When children deliberately view pornography, ask them in a nonjudgmental manner why they looked it up. Was it curiosity or peer pressure? Explain how porn can distort their view of sex and relationships. Real talk, no scare tactics. Firmly set rules about internet use and reiterate that you’re there to talk about anything. 

Where do pre-teens see pornography?

Pre-teens see pornography on all sorts of digital hangouts, such as social media (Instagram, Twitter, TikTok), video sites (YouTube, Vimeo), file sharing (BitTorrent), messaging apps (Snapchat, WhatsApp, Discord), or web searches. 

References

1. Dines, G. (2010). Pornland: How porn has hijacked our sexuality. Beacon Press.

2. Berman, L. (2009). Talking to your kids about sex: Turning “the talk” into a conversation for life. DK.

3. Berman, L. (2009). Talking to your kids about sex: Turning “the talk” into a conversation for life. DK.

4. Berman, L. (2009). Talking to your kids about sex: Turning “the talk” into a conversation for life. DK.

5. Dines, G. (2010). Pornland: How porn has hijacked our sexuality. Beacon Press.

6. Sommet, N., & Berent, J. (2023). Porn use and men’s and women’s sexual performance: Evidence from a large longitudinal sample. Psychological Medicine, 53, 3105–3114. https://doi.org/10.1017/S003329172100516X 

7. Quadara, A., El-Murr, A., & Latham, J. (2017, December). Online

Pornography: Effects on children & young people. Australian Institute of Family Studies. https://aifs.gov.au/sites/default/files/publication-documents/online_pornography-effects_on_children_young_people_snapshot_0.pdf

8. Biello-Taylor, A. (2024, February 22). Why is porn addictive? Addiction Center. https://www.addictioncenter.com/drugs/porn-addiction/why-is-porn-addictive/#:~:text=Like%20drugs%2C%20alcohol%2C%20video%20games,someone%20uses%20drugs%20or%20alcohol

9. Cline, V. B., & Wilcox, B. (2002). The pornography trap. Marriage and Families, 9, 3. https://scholarsarchive.byu.edu/marriageandfamilies/vol9/iss1/3 

10. Kohut, T., & Štulhofer, A. (2018). Is pornography use a risk for adolescent wellbeing? An examination of temporal relationships in two independent panel samples. PLoS ONE, 13(8): E0202048. https://doi.org/10.1371/journal.pone.0202048

11. Tamarit, A., Schoeps, K., Peris-Hernández, M., Montoya-Castilla, I. (2021). The impact of adolescent internet addiction on sexual online victimization: The mediating effects of sexting and body self-esteem. International Journal of Environmental Research and Public Health, 18, 4226. https://doi.org/10.3390/ijerph18084226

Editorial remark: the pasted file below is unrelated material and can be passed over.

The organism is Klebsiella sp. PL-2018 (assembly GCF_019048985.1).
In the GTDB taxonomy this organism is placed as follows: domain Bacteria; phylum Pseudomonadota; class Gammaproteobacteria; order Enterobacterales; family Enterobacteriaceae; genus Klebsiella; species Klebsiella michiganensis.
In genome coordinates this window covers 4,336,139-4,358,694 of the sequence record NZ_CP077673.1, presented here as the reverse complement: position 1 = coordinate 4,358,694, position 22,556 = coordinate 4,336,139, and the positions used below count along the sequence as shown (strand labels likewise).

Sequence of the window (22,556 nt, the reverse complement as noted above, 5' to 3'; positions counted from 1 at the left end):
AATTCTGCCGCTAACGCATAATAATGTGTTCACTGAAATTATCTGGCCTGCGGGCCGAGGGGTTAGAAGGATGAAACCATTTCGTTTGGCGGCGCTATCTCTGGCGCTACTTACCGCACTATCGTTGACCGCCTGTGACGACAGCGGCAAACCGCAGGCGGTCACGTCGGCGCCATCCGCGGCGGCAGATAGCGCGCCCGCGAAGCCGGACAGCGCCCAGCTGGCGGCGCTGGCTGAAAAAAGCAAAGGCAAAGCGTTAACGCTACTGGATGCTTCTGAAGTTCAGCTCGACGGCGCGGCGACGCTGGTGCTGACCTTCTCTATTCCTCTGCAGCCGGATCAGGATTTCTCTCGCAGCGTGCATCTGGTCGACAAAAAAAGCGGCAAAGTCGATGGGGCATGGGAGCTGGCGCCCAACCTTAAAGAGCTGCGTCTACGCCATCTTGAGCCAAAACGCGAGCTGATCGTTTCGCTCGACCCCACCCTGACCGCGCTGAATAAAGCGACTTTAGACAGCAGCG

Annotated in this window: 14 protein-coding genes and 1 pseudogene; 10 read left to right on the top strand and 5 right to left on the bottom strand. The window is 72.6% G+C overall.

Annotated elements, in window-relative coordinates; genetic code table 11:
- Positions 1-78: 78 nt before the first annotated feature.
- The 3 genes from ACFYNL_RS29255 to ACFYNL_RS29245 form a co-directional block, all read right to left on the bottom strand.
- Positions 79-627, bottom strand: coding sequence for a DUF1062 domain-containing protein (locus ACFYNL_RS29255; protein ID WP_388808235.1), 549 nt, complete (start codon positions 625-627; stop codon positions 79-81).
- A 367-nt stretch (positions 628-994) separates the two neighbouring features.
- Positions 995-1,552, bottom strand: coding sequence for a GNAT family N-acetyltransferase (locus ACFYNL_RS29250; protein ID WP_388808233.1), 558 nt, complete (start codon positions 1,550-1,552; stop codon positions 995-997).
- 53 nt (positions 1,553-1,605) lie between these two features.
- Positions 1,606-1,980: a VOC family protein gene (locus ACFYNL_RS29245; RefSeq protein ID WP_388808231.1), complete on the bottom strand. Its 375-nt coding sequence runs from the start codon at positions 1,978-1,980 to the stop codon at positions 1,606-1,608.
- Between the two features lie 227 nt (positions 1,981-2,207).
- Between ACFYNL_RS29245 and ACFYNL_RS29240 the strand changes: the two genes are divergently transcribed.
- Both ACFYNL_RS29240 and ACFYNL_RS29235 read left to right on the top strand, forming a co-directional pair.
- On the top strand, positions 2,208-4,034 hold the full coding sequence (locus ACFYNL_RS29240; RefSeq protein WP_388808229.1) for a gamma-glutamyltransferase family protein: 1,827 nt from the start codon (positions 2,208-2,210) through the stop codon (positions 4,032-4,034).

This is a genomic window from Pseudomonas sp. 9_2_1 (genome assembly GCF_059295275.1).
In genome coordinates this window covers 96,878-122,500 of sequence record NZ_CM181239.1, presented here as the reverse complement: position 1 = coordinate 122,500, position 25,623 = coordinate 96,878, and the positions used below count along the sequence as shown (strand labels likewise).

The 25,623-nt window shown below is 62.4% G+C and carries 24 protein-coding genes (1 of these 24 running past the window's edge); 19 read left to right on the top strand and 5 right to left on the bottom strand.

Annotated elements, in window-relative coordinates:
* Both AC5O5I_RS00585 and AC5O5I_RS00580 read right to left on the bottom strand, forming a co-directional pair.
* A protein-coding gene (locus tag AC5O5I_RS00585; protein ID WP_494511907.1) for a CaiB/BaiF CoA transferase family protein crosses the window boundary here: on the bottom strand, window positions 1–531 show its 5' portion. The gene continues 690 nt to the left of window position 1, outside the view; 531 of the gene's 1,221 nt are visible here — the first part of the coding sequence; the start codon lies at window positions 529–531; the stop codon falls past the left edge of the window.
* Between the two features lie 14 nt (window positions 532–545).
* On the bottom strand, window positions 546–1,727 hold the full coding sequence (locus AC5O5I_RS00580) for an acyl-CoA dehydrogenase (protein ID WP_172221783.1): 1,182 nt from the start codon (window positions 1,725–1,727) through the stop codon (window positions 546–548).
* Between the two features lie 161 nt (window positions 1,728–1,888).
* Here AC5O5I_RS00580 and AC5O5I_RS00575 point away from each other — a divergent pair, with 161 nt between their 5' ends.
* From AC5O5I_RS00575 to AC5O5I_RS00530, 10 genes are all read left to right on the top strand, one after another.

12. Ainsworth-Masiello, R. & Evans, D. T. (2019). Expectations vs reality: In which ways might watching porn online, as male and female adolescents, contribute to poor emotional health? Education and Health, 37(4), 109–116. http://sheu.org.uk/sheux/EH/eh374ram.pdf

13. Sturman, D. A., & Moghaddam, B. (2011). Reduced neuronal inhibition and coordination of adolescent prefrontal cortex during motivated behavior. The Journal of Neuroscience, 31(4), 1471–1478. https://doi.org/10.1523/JNEUROSCI.4210-10.2011

14. Patchin, J. W., & Hinduja, S. (2020). Sextortion among adolescents: Results from a national survey of U.S. youth. Sexual Abuse, 32(1), 30–54. https://doi.org/10.1177/1079063218800469

15. Federal Bureau of Investigation. (2024, January 17). Sextortion: A growing threat preying upon our nation’s teens. FBI. https://www.fbi.gov/contact-us/field-offices/sacramento/news/sextortion-a-growing-threat-preying-upon-our-nations-teens

16. Owens, E. W., Behun, R. J., Manning, J. C., & Reid, R. C. (2012). The impact of internet pornography on adolescents: A review of the research. Sexual Addiction & Compulsivity, 19(1–2), 99–122. https://doi.org/10.1080/10720162.2012.660431

17. Levin, B. (2023, November 6). Mike Johnson said he and his son monitor each other’s porn usage, and yeah, it’s exactly as weird as it sounds. Vanity Fair. https://www.vanityfair.com/news/2023/11/mike-johnson-covenant-eyes

18. Easterlin, M.C., Chung, P.J., Leng, M., Dudovitz, R. (2019). Association of team sports participation with long-term mental health outcomes among individuals exposed to adverse childhood experiences. JAMA Pediatrics, 173(7), 681–688. https://doi.org/10.1001/jamapediatrics.2019.1212